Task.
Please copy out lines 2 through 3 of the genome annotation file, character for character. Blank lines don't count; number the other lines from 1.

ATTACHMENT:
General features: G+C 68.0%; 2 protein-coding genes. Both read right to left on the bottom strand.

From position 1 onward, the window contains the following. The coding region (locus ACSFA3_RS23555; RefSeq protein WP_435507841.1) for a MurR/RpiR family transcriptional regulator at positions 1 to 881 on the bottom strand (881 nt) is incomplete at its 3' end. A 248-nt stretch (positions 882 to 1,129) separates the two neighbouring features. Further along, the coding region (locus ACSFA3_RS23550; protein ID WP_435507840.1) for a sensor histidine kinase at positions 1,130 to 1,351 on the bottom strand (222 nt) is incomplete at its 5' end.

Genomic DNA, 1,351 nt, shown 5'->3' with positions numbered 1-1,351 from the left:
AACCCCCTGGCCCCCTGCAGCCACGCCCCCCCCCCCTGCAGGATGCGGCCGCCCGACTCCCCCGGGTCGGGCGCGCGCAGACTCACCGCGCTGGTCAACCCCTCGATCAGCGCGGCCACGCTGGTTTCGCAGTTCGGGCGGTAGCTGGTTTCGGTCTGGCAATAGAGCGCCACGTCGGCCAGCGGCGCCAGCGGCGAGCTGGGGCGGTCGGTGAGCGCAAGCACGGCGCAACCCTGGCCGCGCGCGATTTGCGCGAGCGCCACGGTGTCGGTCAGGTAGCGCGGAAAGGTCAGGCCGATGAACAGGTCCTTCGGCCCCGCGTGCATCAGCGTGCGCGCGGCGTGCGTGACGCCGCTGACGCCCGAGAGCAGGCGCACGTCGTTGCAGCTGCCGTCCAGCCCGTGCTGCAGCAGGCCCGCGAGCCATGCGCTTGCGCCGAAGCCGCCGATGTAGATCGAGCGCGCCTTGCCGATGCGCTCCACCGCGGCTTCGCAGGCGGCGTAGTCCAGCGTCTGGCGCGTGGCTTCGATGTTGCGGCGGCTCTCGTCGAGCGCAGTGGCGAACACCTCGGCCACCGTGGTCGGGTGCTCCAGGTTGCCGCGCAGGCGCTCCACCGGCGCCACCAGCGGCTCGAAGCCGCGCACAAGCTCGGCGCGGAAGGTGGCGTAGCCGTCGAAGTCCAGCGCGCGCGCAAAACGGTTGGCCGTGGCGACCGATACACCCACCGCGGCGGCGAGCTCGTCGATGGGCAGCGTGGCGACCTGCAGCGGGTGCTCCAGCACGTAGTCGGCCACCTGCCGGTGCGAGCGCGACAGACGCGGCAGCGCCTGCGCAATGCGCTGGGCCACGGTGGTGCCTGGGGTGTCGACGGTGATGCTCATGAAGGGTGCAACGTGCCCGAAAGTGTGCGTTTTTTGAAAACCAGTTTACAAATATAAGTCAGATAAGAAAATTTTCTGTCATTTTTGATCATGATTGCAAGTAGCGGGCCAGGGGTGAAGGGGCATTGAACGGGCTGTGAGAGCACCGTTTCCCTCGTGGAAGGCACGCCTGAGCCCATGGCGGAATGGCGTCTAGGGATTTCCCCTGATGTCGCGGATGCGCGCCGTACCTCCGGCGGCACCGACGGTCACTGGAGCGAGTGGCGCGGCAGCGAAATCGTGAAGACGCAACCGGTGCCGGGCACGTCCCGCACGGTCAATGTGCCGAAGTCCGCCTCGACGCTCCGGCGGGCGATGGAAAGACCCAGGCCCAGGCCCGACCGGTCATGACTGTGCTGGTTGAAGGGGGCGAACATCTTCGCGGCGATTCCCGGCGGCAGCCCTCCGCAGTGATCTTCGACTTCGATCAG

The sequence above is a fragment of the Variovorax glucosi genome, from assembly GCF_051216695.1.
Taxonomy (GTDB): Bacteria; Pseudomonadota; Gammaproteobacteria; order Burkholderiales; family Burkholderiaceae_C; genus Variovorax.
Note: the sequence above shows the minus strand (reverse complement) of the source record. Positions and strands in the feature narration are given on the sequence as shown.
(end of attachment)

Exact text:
From position 1 onward, the window contains the following. The coding region (locus ACSFA3_RS23555; RefSeq protein WP_435507841.1) for a MurR/RpiR family transcriptional regulator at positions 1 to 881 on the bottom strand (881 nt) is incomplete at its 3' end. A 248-nt stretch (positions 882 to 1,129) separates the two neighbouring features. Further along, the coding region (locus ACSFA3_RS23550; protein ID WP_435507840.1) for a sensor histidine kinase at positions 1,130 to 1,351 on the bottom strand (222 nt) is incomplete at its 5' end.

Genomic DNA, 1,351 nt, shown 5'->3' with positions numbered 1-1,351 from the left: